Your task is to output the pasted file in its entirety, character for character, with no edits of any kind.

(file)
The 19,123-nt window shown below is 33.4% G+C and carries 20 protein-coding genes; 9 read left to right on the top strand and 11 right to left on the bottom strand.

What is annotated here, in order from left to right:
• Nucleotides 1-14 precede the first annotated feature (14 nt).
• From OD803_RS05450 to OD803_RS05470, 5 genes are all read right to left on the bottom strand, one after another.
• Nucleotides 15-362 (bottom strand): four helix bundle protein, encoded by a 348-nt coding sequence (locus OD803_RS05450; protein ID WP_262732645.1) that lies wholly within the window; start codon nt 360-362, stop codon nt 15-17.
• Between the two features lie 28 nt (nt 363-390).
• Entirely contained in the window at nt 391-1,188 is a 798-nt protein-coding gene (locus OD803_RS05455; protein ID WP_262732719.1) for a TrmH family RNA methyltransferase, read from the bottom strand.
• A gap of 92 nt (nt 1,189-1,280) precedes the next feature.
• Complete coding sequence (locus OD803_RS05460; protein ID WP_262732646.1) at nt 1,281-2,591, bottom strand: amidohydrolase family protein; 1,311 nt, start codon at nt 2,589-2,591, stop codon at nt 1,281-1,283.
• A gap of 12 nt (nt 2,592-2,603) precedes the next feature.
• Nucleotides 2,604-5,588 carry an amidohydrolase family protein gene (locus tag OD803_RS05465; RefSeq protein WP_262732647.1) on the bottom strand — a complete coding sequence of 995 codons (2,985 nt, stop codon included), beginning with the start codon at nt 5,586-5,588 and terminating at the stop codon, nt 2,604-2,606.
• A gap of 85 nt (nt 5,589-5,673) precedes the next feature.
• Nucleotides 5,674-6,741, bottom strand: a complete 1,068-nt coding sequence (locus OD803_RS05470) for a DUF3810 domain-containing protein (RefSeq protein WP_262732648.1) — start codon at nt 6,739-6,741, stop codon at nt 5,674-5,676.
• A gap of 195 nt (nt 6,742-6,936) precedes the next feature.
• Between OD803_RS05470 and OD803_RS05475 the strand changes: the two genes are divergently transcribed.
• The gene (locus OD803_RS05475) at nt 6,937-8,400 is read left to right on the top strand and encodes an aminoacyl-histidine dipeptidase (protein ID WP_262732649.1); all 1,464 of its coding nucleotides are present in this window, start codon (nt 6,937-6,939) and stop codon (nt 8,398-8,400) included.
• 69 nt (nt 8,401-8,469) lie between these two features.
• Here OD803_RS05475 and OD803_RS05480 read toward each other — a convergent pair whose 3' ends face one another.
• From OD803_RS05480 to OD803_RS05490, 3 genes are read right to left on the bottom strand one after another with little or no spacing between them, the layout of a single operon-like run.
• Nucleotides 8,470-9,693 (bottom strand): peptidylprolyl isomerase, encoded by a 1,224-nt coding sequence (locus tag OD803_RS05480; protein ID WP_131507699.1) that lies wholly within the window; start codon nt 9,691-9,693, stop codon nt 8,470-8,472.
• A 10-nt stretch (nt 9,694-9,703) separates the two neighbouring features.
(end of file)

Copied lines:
The 19,123-nt window shown below is 33.4% G+C and carries 20 protein-coding genes; 9 read left to right on the top strand and 11 right to left on the bottom strand.

What is annotated here, in order from left to right:
• Nucleotides 1-14 precede the first annotated feature (14 nt).
• From OD803_RS05450 to OD803_RS05470, 5 genes are all read right to left on the bottom strand, one after another.
• Nucleotides 15-362 (bottom strand): four helix bundle protein, encoded by a 348-nt coding sequence (locus OD803_RS05450; protein ID WP_262732645.1) that lies wholly within the window; start codon nt 360-362, stop codon nt 15-17.
• Between the two features lie 28 nt (nt 363-390).
• Entirely contained in the window at nt 391-1,188 is a 798-nt protein-coding gene (locus OD803_RS05455; protein ID WP_262732719.1) for a TrmH family RNA methyltransferase, read from the bottom strand.
• A gap of 92 nt (nt 1,189-1,280) precedes the next feature.
• Complete coding sequence (locus OD803_RS05460; protein ID WP_262732646.1) at nt 1,281-2,591, bottom strand: amidohydrolase family protein; 1,311 nt, start codon at nt 2,589-2,591, stop codon at nt 1,281-1,283.
• A gap of 12 nt (nt 2,592-2,603) precedes the next feature.
• Nucleotides 2,604-5,588 carry an amidohydrolase family protein gene (locus tag OD803_RS05465; RefSeq protein WP_262732647.1) on the bottom strand — a complete coding sequence of 995 codons (2,985 nt, stop codon included), beginning with the start codon at nt 5,586-5,588 and terminating at the stop codon, nt 2,604-2,606.
• A gap of 85 nt (nt 5,589-5,673) precedes the next feature.
• Nucleotides 5,674-6,741, bottom strand: a complete 1,068-nt coding sequence (locus OD803_RS05470) for a DUF3810 domain-containing protein (RefSeq protein WP_262732648.1) — start codon at nt 6,739-6,741, stop codon at nt 5,674-5,676.
• A gap of 195 nt (nt 6,742-6,936) precedes the next feature.
• Between OD803_RS05470 and OD803_RS05475 the strand changes: the two genes are divergently transcribed.
• The gene (locus OD803_RS05475) at nt 6,937-8,400 is read left to right on the top strand and encodes an aminoacyl-histidine dipeptidase (protein ID WP_262732649.1); all 1,464 of its coding nucleotides are present in this window, start codon (nt 6,937-6,939) and stop codon (nt 8,398-8,400) included.
• 69 nt (nt 8,401-8,469) lie between these two features.
• Here OD803_RS05475 and OD803_RS05480 read toward each other — a convergent pair whose 3' ends face one another.
• From OD803_RS05480 to OD803_RS05490, 3 genes are read right to left on the bottom strand one after another with little or no spacing between them, the layout of a single operon-like run.
• Nucleotides 8,470-9,693 (bottom strand): peptidylprolyl isomerase, encoded by a 1,224-nt coding sequence (locus tag OD803_RS05480; protein ID WP_131507699.1) that lies wholly within the window; start codon nt 9,691-9,693, stop codon nt 8,470-8,472.
• A 10-nt stretch (nt 9,694-9,703) separates the two neighbouring features.